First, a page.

Progress in many landlocked developing countries has also been slow. In the Human Development Report, twenty out of twenty-seven landlocked countries with adequate data are considered ‘top priority’ or ‘high priority’ due to their lack of progress towards the internationally agreed-upon Millennium Development Goals (MDGs).
Brining it all closer, according to the aforementioned Sudan Tribune report, the Port of Djibouti is used not only as a gateway for Ethiopian transit cargo, but also as a point of destination. The volume of Ethiopia’s import and export cargo has risen from 3.9 million tons in 2006/07 to 4.6 million tons in 2007/08.
With the volume of this import-export projected to grow by 20pc in 2009/10, the total annual fee would was then projected to be in excess of 1.2 billion dollars – a very huge and unsustainable expense for a resource-constrained country like Ethiopia.
It is thus clear that Ethiopia’s trade flow, as a function of both the cost of using alternative sea ports of other countries and distance traveled, would stifle any genuine policy of economic development. The huge fees paid out annually to the coastal countries for port services are drain the economy of the country, which is a net importer.
This is, of course, money that could instead be invested internally for port service improvement, infrastructure development and other related transportation projects. The latter in turn could immensely improve the trade balance and flow of the country by reducing the cost of exports and imports, and could increase the aggregate demand for domestic goods and services related to the infrastructure development and port services.
The prudent investment of the money paid as port fees could also necessitate increased employment of labor and other resources to meet the accompanying increased demand. With a very conservative estimate of 95pc increased consumption spending (which entails a 0.95 marginal propensities to consume) for any amount of additional income Ethiopians get on the average, one would have a corresponding large spending multiplier of 20.
This implies that the total fees lost in the form of direct payment for the use of the port of Djibouti could add billions of dollars to the GDP of Ethiopia annually. Evidently, the unnecessary leakage in the national revenue reduces the value of export, and increases the cost of imports, thereby shrinking the volume of the GDP and depressing the economic growth and development prospects of Ethiopia for years to come.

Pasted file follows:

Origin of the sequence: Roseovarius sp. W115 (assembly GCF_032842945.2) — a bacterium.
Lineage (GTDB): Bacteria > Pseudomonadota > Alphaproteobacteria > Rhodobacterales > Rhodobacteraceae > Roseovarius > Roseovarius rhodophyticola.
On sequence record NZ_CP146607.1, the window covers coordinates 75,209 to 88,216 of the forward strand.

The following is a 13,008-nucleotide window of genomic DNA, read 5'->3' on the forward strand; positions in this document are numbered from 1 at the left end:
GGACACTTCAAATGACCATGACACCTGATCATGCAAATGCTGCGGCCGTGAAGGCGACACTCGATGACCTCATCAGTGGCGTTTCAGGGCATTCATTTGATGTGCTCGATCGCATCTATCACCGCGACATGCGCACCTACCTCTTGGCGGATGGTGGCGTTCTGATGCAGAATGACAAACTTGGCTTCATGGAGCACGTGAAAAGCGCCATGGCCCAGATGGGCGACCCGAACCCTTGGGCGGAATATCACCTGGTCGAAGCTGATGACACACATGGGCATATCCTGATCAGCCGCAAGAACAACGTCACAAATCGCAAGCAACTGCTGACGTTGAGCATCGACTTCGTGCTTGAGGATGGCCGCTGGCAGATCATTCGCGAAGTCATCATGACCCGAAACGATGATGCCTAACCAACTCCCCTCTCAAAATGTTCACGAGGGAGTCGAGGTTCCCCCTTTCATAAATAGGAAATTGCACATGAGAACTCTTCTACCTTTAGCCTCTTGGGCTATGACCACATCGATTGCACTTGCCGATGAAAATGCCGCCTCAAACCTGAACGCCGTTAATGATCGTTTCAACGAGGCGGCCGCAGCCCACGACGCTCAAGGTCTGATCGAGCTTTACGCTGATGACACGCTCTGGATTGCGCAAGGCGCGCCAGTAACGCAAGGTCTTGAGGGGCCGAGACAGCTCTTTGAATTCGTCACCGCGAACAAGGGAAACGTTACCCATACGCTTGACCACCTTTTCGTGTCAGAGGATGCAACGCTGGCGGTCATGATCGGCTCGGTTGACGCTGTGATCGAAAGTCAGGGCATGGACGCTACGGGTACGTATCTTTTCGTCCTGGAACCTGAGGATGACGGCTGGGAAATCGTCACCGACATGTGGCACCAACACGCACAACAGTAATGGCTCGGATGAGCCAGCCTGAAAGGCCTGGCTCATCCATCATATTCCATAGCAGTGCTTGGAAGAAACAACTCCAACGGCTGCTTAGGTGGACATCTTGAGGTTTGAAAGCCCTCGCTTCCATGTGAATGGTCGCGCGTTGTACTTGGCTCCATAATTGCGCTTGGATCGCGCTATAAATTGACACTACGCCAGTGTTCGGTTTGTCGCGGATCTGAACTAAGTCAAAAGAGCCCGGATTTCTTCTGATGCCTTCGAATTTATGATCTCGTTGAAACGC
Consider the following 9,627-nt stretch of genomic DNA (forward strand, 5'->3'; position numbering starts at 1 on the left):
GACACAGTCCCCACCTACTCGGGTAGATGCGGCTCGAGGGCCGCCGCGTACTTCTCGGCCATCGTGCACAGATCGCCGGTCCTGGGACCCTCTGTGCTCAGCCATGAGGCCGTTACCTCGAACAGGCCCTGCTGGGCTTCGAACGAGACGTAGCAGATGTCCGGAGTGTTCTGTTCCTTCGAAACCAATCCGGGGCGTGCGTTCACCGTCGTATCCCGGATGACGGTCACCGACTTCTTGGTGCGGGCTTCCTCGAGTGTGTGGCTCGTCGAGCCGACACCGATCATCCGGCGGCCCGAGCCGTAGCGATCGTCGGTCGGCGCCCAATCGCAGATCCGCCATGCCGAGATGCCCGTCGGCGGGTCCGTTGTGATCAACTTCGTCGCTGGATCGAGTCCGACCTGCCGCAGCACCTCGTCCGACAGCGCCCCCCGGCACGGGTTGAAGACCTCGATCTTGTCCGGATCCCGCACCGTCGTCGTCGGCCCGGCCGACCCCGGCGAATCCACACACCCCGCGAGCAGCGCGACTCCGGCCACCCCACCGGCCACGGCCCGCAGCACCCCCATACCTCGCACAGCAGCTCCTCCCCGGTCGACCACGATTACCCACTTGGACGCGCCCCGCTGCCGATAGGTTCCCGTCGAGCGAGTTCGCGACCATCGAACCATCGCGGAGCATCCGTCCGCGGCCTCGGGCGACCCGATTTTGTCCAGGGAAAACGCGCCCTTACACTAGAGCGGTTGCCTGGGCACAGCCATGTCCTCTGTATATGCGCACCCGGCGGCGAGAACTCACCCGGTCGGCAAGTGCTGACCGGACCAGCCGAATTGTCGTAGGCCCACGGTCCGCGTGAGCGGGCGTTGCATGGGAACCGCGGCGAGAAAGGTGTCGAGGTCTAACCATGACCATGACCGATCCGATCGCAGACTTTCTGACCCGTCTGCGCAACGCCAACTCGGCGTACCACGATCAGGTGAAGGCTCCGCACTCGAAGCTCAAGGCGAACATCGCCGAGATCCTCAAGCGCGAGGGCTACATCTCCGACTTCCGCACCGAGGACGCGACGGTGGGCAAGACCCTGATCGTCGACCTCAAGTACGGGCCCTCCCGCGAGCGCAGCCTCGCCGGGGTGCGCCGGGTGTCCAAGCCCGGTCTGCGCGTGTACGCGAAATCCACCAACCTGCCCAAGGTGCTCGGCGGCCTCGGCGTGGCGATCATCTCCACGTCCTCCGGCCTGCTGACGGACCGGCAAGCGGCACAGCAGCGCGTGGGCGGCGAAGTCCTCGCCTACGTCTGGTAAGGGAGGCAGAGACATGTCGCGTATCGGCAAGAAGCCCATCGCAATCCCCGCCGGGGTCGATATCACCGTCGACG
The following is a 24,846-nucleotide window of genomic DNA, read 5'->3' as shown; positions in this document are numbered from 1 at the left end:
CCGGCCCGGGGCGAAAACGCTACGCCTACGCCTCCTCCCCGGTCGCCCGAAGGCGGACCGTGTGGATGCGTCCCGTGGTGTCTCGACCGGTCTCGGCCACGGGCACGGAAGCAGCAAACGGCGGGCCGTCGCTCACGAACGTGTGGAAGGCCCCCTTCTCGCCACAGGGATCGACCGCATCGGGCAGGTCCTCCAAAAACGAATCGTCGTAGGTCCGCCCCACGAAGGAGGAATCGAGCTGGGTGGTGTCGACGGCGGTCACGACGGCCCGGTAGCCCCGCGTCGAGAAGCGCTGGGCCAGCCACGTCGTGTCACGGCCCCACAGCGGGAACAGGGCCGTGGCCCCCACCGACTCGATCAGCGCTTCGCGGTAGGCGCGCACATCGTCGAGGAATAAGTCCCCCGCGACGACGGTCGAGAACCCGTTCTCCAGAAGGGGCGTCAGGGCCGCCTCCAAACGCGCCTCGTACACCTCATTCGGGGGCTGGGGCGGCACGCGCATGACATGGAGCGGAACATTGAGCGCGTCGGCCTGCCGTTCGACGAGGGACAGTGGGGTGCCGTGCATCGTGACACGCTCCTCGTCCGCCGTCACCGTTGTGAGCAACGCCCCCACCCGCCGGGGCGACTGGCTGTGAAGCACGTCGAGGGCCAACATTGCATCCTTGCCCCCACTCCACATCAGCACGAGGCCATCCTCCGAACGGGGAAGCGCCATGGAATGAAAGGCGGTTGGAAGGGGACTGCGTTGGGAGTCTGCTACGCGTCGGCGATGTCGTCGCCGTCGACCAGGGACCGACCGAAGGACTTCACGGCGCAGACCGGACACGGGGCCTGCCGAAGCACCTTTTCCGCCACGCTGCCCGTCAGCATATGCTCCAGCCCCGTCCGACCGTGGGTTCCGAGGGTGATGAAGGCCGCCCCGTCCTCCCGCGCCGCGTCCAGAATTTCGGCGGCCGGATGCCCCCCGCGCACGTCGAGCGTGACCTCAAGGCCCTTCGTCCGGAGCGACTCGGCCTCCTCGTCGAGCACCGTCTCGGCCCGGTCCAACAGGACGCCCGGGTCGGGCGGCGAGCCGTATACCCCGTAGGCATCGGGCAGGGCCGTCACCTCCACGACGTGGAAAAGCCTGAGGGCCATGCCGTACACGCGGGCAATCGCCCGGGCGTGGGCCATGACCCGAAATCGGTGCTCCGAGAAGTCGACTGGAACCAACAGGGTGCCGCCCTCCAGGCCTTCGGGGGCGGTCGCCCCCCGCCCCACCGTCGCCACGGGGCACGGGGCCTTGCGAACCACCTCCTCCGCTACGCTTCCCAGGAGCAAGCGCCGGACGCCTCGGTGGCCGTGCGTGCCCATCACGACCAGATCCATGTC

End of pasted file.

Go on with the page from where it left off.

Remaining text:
In addition, the landlockedness imposed on the country has deprived the people of other economic opportunities. Most notably, the loss of access to the sea was accompanied by the loss of maritime resources, including fisheries, as means of food security, and revenues from tourism. In a country like Ethiopia that has experienced vicious cycles of famine and drought, it is hard to overestimate the significance of healthy fish stock as a critical alternative for food security and for sustaining economic prosperity and social and cultural well-being.
In the backdrop of these unfavorable economic realities, to a degree resulting from the landlockedness of the country, the ruling party in Ethiopia does not appear to be poised to seek a framework that will address effectively the loss of the country’s legitimate access to the sea. Tragically, our beloved country still ranked as one of the poorest nations in the world by almost all measures of economic development.
The deplorable economic condition of the country is expected to continue in this hapless path as long as it remains landlocked and a meaningful and balanced policy of economic development cannot be implemented through good governance. Therefore, it is of paramount importance to revisit the adverse impact of being landlocked on the economy of Ethiopia.
There is mounting evidence that the bogus international treaties that the people of Ethiopia have been forced to accept have no binding force from a legal, historical or economic standpoint. It is, therefore, incumbent upon the international community and the peoples of the concerned countries to seek a lasting solution to the problem that has been an impediment to peace and prosperity in that part of Africa.
In the search for a viable solution, I believe, it is critical that the pros and cons of all available options be explored, taking into account the historical, socioeconomic and national security imperatives in the region. Such a methodical and unbiased approach to the issue is guaranteed to lead to an incontrovertible solution that will affirm the unconditional and rightful return of the port of Assab to Ethiopia, thereby heralding a new era of peace, stability and prosperity for the brotherly peoples of Ethiopia and Eritrea whose common heritage is much more deep-rooted than the shortsighted machinations of politicians that purport to divide them.
By: Eidmon Tesfaye